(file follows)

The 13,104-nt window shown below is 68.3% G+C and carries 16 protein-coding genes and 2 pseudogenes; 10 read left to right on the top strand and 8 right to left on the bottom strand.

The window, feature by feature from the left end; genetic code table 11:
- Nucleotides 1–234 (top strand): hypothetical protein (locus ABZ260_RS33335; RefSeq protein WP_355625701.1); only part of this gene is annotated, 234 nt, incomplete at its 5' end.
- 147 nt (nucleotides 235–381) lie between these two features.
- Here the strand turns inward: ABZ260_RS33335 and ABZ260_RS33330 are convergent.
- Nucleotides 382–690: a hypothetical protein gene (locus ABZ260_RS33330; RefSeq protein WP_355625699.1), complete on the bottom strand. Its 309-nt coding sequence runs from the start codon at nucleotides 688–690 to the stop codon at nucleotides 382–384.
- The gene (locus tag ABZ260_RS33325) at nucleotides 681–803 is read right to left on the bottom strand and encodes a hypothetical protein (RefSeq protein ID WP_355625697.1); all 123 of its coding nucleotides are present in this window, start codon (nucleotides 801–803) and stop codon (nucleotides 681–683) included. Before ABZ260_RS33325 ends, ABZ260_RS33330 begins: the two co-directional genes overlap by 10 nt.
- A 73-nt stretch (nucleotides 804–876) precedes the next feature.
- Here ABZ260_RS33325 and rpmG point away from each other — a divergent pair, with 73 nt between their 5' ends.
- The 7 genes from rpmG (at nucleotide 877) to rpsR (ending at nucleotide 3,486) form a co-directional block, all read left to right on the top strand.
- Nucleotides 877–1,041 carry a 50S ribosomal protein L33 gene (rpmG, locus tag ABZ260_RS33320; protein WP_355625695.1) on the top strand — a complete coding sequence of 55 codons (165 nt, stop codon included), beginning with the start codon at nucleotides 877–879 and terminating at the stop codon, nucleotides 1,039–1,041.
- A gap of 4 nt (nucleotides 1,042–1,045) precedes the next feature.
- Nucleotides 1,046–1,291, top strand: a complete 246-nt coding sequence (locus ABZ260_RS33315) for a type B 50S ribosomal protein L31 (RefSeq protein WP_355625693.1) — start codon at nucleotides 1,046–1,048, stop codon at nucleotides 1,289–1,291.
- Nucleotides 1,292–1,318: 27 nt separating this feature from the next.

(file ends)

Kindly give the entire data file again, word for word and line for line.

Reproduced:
The 13,104-nt window shown below is 68.3% G+C and carries 16 protein-coding genes and 2 pseudogenes; 10 read left to right on the top strand and 8 right to left on the bottom strand.

The window, feature by feature from the left end; genetic code table 11:
- Nucleotides 1–234 (top strand): hypothetical protein (locus ABZ260_RS33335; RefSeq protein WP_355625701.1); only part of this gene is annotated, 234 nt, incomplete at its 5' end.
- 147 nt (nucleotides 235–381) lie between these two features.
- Here the strand turns inward: ABZ260_RS33335 and ABZ260_RS33330 are convergent.
- Nucleotides 382–690: a hypothetical protein gene (locus ABZ260_RS33330; RefSeq protein WP_355625699.1), complete on the bottom strand. Its 309-nt coding sequence runs from the start codon at nucleotides 688–690 to the stop codon at nucleotides 382–384.
- The gene (locus tag ABZ260_RS33325) at nucleotides 681–803 is read right to left on the bottom strand and encodes a hypothetical protein (RefSeq protein ID WP_355625697.1); all 123 of its coding nucleotides are present in this window, start codon (nucleotides 801–803) and stop codon (nucleotides 681–683) included. Before ABZ260_RS33325 ends, ABZ260_RS33330 begins: the two co-directional genes overlap by 10 nt.
- A 73-nt stretch (nucleotides 804–876) precedes the next feature.
- Here ABZ260_RS33325 and rpmG point away from each other — a divergent pair, with 73 nt between their 5' ends.
- The 7 genes from rpmG (at nucleotide 877) to rpsR (ending at nucleotide 3,486) form a co-directional block, all read left to right on the top strand.
- Nucleotides 877–1,041 carry a 50S ribosomal protein L33 gene (rpmG, locus tag ABZ260_RS33320; protein WP_355625695.1) on the top strand — a complete coding sequence of 55 codons (165 nt, stop codon included), beginning with the start codon at nucleotides 877–879 and terminating at the stop codon, nucleotides 1,039–1,041.
- A gap of 4 nt (nucleotides 1,042–1,045) precedes the next feature.
- Nucleotides 1,046–1,291, top strand: a complete 246-nt coding sequence (locus ABZ260_RS33315) for a type B 50S ribosomal protein L31 (RefSeq protein WP_355625693.1) — start codon at nucleotides 1,046–1,048, stop codon at nucleotides 1,289–1,291.
- Nucleotides 1,292–1,318: 27 nt separating this feature from the next.